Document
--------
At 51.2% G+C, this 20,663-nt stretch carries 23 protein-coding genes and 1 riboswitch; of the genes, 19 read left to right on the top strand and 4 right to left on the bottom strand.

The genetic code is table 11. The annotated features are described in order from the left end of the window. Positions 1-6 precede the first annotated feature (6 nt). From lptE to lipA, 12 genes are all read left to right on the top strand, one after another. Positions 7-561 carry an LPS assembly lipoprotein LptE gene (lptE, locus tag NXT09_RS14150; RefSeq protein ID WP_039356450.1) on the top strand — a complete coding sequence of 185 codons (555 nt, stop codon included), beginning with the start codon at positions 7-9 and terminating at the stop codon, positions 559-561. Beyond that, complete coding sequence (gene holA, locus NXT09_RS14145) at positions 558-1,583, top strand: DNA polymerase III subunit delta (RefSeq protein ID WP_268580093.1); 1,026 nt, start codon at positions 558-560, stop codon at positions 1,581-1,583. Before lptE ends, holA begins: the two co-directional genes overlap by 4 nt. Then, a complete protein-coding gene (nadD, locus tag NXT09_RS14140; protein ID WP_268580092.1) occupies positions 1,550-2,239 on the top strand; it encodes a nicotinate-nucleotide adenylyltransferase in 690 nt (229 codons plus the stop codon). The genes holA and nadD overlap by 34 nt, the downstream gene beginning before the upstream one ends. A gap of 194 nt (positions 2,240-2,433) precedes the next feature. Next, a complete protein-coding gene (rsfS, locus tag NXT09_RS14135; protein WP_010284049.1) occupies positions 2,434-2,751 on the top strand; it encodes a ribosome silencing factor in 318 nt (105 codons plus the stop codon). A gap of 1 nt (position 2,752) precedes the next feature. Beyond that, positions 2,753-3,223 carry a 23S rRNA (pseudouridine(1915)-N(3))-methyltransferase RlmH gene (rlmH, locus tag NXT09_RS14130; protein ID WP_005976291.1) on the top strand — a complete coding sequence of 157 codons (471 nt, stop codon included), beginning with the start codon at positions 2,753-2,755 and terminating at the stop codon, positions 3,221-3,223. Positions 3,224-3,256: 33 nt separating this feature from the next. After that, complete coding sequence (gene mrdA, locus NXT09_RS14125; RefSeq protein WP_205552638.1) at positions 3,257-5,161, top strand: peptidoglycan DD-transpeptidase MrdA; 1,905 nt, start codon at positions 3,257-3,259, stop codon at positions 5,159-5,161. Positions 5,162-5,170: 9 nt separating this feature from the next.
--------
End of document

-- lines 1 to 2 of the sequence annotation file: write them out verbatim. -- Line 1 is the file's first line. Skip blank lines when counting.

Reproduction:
At 51.2% G+C, this 20,663-nt stretch carries 23 protein-coding genes and 1 riboswitch; of the genes, 19 read left to right on the top strand and 4 right to left on the bottom strand.

The genetic code is table 11. The annotated features are described in order from the left end of the window. Positions 1-6 precede the first annotated feature (6 nt). From lptE to lipA, 12 genes are all read left to right on the top strand, one after another. Positions 7-561 carry an LPS assembly lipoprotein LptE gene (lptE, locus tag NXT09_RS14150; RefSeq protein ID WP_039356450.1) on the top strand — a complete coding sequence of 185 codons (555 nt, stop codon included), beginning with the start codon at positions 7-9 and terminating at the stop codon, positions 559-561. Beyond that, complete coding sequence (gene holA, locus NXT09_RS14145) at positions 558-1,583, top strand: DNA polymerase III subunit delta (RefSeq protein ID WP_268580093.1); 1,026 nt, start codon at positions 558-560, stop codon at positions 1,581-1,583. Before lptE ends, holA begins: the two co-directional genes overlap by 4 nt. Then, a complete protein-coding gene (nadD, locus tag NXT09_RS14140; protein ID WP_268580092.1) occupies positions 1,550-2,239 on the top strand; it encodes a nicotinate-nucleotide adenylyltransferase in 690 nt (229 codons plus the stop codon). The genes holA and nadD overlap by 34 nt, the downstream gene beginning before the upstream one ends. A gap of 194 nt (positions 2,240-2,433) precedes the next feature. Next, a complete protein-coding gene (rsfS, locus tag NXT09_RS14135; protein WP_010284049.1) occupies positions 2,434-2,751 on the top strand; it encodes a ribosome silencing factor in 318 nt (105 codons plus the stop codon). A gap of 1 nt (position 2,752) precedes the next feature. Beyond that, positions 2,753-3,223 carry a 23S rRNA (pseudouridine(1915)-N(3))-methyltransferase RlmH gene (rlmH, locus tag NXT09_RS14130; protein ID WP_005976291.1) on the top strand — a complete coding sequence of 157 codons (471 nt, stop codon included), beginning with the start codon at positions 2,753-2,755 and terminating at the stop codon, positions 3,221-3,223. Positions 3,224-3,256: 33 nt separating this feature from the next. After that, complete coding sequence (gene mrdA, locus NXT09_RS14125; RefSeq protein WP_205552638.1) at positions 3,257-5,161, top strand: peptidoglycan DD-transpeptidase MrdA; 1,905 nt, start codon at positions 3,257-3,259, stop codon at positions 5,159-5,161. Positions 5,162-5,170: 9 nt separating this feature from the next.